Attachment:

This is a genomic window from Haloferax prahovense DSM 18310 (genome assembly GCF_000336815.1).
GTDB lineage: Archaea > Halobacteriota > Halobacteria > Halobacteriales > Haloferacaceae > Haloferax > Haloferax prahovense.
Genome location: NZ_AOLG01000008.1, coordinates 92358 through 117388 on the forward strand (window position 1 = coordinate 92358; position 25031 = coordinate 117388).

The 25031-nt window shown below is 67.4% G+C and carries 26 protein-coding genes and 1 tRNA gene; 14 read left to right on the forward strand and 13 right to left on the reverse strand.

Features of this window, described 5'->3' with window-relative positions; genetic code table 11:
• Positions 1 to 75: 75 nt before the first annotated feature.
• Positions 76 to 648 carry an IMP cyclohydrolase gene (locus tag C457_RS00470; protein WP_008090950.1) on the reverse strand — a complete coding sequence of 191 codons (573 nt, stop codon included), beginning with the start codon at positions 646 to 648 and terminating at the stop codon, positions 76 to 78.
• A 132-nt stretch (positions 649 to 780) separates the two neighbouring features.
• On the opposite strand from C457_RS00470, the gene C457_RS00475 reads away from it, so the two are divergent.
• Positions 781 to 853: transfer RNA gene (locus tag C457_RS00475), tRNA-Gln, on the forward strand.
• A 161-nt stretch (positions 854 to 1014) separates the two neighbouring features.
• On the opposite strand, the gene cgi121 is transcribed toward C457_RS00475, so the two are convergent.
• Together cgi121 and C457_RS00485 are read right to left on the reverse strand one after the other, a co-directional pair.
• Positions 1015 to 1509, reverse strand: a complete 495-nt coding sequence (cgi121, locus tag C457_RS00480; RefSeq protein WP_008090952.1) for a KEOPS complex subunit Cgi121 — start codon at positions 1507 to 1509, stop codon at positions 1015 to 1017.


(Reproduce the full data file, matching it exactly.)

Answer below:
This is a genomic window from Haloferax prahovense DSM 18310 (genome assembly GCF_000336815.1).
GTDB lineage: Archaea > Halobacteriota > Halobacteria > Halobacteriales > Haloferacaceae > Haloferax > Haloferax prahovense.
Genome location: NZ_AOLG01000008.1, coordinates 92358 through 117388 on the forward strand (window position 1 = coordinate 92358; position 25031 = coordinate 117388).

The 25031-nt window shown below is 67.4% G+C and carries 26 protein-coding genes and 1 tRNA gene; 14 read left to right on the forward strand and 13 right to left on the reverse strand.

Features of this window, described 5'->3' with window-relative positions; genetic code table 11:
• Positions 1 to 75: 75 nt before the first annotated feature.
• Positions 76 to 648 carry an IMP cyclohydrolase gene (locus tag C457_RS00470; protein WP_008090950.1) on the reverse strand — a complete coding sequence of 191 codons (573 nt, stop codon included), beginning with the start codon at positions 646 to 648 and terminating at the stop codon, positions 76 to 78.
• A 132-nt stretch (positions 649 to 780) separates the two neighbouring features.
• On the opposite strand from C457_RS00470, the gene C457_RS00475 reads away from it, so the two are divergent.
• Positions 781 to 853: transfer RNA gene (locus tag C457_RS00475), tRNA-Gln, on the forward strand.
• A 161-nt stretch (positions 854 to 1014) separates the two neighbouring features.
• On the opposite strand, the gene cgi121 is transcribed toward C457_RS00475, so the two are convergent.
• Together cgi121 and C457_RS00485 are read right to left on the reverse strand one after the other, a co-directional pair.
• Positions 1015 to 1509, reverse strand: a complete 495-nt coding sequence (cgi121, locus tag C457_RS00480; RefSeq protein WP_008090952.1) for a KEOPS complex subunit Cgi121 — start codon at positions 1507 to 1509, stop codon at positions 1015 to 1017.